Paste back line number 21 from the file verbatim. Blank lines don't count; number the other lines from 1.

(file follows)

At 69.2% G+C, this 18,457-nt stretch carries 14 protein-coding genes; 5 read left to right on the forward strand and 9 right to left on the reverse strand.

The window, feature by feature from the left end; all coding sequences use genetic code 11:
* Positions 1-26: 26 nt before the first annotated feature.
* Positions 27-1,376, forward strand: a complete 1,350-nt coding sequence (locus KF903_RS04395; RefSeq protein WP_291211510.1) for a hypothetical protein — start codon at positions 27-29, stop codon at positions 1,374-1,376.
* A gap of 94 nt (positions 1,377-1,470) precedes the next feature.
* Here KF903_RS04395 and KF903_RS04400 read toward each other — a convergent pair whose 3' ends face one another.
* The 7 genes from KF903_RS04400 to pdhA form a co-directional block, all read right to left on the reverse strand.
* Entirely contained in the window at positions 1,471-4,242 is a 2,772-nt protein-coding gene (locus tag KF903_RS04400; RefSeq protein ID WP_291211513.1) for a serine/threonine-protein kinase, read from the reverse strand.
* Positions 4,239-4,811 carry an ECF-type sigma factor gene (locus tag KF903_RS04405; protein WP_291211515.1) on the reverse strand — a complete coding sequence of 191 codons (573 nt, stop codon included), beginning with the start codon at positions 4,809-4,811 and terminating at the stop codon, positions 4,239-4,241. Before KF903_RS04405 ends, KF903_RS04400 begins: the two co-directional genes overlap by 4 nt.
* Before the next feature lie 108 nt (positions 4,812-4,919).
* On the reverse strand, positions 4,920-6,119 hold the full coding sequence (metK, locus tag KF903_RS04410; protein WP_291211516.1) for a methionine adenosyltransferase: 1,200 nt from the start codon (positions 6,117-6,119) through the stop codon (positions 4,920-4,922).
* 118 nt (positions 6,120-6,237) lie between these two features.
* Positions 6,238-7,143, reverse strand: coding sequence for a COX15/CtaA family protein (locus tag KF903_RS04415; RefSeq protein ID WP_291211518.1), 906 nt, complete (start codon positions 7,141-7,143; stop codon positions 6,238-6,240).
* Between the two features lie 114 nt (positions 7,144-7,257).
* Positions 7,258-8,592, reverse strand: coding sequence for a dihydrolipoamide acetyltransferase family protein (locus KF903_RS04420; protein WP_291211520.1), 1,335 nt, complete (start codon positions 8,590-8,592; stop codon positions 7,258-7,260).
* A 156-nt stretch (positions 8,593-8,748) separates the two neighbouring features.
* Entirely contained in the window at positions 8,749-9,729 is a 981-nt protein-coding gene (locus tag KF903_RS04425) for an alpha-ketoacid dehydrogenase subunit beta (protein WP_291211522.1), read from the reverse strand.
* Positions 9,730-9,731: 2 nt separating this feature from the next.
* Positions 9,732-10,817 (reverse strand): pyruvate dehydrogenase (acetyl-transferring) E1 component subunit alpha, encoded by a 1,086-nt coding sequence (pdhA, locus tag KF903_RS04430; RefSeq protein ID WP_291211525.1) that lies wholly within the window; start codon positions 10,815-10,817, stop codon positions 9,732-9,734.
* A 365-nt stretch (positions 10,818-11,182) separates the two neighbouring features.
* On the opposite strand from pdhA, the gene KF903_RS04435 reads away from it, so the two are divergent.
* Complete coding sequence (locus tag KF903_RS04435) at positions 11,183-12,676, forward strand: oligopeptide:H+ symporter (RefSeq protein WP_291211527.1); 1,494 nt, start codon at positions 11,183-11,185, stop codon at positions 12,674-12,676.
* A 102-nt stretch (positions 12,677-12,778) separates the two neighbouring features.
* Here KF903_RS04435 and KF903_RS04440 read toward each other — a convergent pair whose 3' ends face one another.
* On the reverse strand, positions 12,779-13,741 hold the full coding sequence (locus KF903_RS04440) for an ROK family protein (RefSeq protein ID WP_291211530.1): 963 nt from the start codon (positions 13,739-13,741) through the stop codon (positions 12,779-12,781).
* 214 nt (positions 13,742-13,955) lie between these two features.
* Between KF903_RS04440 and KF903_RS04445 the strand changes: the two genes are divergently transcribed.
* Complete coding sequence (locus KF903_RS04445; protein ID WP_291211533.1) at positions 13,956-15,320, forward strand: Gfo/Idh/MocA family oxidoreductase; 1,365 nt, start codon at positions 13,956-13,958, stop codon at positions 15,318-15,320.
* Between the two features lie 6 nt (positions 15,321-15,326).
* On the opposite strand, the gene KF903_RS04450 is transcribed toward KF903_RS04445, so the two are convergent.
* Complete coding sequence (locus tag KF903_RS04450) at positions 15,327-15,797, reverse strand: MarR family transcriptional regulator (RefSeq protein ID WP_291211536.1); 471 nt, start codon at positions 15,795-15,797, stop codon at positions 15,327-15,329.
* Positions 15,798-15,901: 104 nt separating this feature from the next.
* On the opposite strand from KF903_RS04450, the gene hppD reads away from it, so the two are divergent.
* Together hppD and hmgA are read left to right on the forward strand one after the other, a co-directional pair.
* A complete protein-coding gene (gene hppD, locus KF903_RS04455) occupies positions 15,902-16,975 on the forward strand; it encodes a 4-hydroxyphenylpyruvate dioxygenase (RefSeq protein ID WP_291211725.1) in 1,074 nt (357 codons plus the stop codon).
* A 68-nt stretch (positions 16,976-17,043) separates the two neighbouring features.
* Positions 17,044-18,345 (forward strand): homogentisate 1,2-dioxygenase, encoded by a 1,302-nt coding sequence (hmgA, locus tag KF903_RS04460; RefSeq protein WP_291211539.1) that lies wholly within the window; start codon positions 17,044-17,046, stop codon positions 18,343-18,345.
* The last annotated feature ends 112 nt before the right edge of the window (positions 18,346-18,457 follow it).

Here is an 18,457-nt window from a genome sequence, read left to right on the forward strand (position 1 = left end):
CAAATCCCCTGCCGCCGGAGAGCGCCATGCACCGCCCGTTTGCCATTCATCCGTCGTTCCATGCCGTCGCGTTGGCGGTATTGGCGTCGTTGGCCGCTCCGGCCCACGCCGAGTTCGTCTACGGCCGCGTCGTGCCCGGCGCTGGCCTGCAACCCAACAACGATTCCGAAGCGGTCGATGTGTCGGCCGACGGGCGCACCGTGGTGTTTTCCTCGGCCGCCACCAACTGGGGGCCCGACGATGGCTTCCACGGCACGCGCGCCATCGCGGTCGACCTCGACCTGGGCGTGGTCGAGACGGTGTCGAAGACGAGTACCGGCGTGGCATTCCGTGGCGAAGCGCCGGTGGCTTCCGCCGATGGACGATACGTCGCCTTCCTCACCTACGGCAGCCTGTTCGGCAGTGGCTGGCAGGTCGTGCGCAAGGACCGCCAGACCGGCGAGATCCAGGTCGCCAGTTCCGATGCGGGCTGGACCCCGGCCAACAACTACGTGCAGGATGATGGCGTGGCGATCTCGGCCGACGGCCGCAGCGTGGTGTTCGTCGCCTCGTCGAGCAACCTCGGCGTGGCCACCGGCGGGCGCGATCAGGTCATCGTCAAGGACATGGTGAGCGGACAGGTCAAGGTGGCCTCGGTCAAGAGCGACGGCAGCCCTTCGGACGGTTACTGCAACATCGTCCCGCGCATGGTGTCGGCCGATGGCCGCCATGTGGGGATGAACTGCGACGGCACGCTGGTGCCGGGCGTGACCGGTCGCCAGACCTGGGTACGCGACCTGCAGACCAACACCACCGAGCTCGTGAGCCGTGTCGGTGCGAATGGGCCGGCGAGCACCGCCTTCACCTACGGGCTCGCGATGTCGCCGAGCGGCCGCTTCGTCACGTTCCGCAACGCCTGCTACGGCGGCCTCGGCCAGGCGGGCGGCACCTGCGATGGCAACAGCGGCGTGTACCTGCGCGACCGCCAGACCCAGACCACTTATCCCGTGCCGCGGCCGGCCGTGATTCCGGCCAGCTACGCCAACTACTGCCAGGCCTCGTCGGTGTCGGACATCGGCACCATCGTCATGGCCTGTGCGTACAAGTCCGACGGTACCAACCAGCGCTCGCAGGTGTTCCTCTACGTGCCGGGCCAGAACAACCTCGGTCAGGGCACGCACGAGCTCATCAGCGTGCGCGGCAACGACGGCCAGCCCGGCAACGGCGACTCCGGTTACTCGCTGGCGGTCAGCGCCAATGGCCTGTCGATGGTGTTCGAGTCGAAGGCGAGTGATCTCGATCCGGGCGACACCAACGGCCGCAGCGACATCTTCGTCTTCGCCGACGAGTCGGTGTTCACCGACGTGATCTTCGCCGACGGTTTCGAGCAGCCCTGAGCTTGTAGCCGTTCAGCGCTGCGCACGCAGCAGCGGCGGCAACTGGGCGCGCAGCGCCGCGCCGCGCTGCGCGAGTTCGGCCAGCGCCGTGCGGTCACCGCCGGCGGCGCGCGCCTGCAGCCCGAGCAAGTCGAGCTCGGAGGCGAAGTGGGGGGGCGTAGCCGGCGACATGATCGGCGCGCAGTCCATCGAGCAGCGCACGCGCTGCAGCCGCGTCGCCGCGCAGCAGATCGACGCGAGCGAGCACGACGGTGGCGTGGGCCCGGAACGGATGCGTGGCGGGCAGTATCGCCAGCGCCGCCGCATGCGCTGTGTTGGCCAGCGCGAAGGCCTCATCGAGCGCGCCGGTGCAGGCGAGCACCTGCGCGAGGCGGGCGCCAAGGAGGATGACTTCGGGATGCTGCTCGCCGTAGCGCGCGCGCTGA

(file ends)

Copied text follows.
* On the opposite strand from pdhA, the gene KF903_RS04435 reads away from it, so the two are divergent.